The building of the temple, in a small county town in Wales, far from the sea and with no great naval or seafaring traditions, was surprising. According to researcher Peter Borsay, the monument's design, and its location overlooking the border between England and Wales, were symbolic of the formation of Great Britain. It was built at the time of the Act of Union with Ireland, about a century after that with Scotland, and at a time when the United Kingdom was engaged in a war with France which was helping to define, and being used to define, what it was to be British.
Up until 1797 Britannia was conventionally depicted holding a spear, but as a consequence of the increasingly prominent role of the navy in the war against the French, and of several spectacular victories, the spear was replaced by a trident. It is this that the Kymin Britannia wields. The navy had come to be seen... as the very bulwark of British liberty and the essence of what it was to be British... It was therefore entirely appropriate that the temple should be a naval one, that the heroes celebrated should all be naval officers, and that battles commemorated ones fought at sea." In building the temple, Monmouth staked its own claim to be the centre of British identity as the birthplace of King Henry V, of whom a statue was placed on the Shire Hall in 1792. Within two years of the battle of Waterloo in 1815 the name of the town's market place had been changed to Agincourt Square "in order to celebrate a victory of Henry V's that seemed as famous as Wellington's.
Sir Richard Colt Hoare saw the Temple in 1803, soon after its construction, and was unimpressed, describing it as "in very bad taste". Monmouthshire artist and author, Fred Hando, who described many Monmouthshire landmarks in his series of articles for the South Wales Argus running from 1922-1970, visited the Temple in 1964. At that time, the figure of Britannia had been lost, as had the two naval seascape paintings depicting the Battle of the Nile and The Standard of Great Britain Triumphant.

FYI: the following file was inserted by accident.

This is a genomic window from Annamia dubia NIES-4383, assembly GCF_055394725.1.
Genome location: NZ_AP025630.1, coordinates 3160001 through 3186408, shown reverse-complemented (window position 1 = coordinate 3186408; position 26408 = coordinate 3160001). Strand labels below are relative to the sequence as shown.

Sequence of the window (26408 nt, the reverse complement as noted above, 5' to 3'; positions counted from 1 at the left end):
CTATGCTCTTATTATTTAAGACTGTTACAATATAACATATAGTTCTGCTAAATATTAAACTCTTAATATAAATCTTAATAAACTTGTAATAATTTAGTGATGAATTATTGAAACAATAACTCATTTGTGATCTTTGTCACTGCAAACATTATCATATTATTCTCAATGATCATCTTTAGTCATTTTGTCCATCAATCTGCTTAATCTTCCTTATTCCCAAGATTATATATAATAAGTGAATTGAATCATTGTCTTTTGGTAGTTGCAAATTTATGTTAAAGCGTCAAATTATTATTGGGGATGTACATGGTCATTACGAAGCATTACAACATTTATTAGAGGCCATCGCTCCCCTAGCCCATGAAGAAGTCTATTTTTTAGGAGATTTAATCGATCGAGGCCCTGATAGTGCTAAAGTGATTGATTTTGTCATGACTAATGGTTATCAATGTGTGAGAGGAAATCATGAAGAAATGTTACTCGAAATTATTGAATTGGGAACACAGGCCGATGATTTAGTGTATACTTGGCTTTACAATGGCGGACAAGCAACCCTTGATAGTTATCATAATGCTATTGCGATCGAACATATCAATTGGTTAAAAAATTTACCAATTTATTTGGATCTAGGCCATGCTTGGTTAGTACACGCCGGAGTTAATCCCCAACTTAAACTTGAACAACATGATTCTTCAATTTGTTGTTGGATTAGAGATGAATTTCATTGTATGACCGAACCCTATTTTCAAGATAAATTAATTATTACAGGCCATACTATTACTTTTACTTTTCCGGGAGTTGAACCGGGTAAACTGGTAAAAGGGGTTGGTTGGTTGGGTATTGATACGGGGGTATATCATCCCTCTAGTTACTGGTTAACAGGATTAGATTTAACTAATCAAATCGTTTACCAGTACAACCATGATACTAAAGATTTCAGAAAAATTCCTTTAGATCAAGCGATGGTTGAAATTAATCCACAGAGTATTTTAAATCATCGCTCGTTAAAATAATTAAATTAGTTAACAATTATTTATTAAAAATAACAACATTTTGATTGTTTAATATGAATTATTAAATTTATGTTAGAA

The temple has been restored on a number of occasions, most recently in 2012, following storm damage. The latest restoration saw the restoration of the statue of Britannia, the re-painting of the two seascapes and the re-installation of the gates.
The memorial is classical in design, topped by a bronze seated figure of Britannia (now a replica). It comprises two porticos, back to back, with Doric columns. The architectural historian John Newman describes the architectural style as; "hard(..) to come to terms with". The temple is a Grade II listed building.
The square Naval Temple has round plaques or medallions, four on each face, for each Admiral and the victory with which he was most closely associated and its date. The named Admirals are: Vice Admiral Charles Thompson, Rear Admiral Adam Duncan, Vice Admiral Edward Boscawen, Vice Admiral Sir Samuel Hood, Admiral Howe, Admiral John Warren, Admiral John Gell (was retired locally near Crickhowell when this was built), Admiral Lord Nelson, Admiral of the Fleet John Jervis, Vice Admiral George Rodney, Admiral Hawke who was also First Lord of the Admiralty, Vice Admiral Sir Alexander Hood, Vice-Admiral William Cornwallis, Admiral Sir Peter Parker another Admiral of the Fleet, Admiral George Elphinstone and Admiral Andrew Mitchell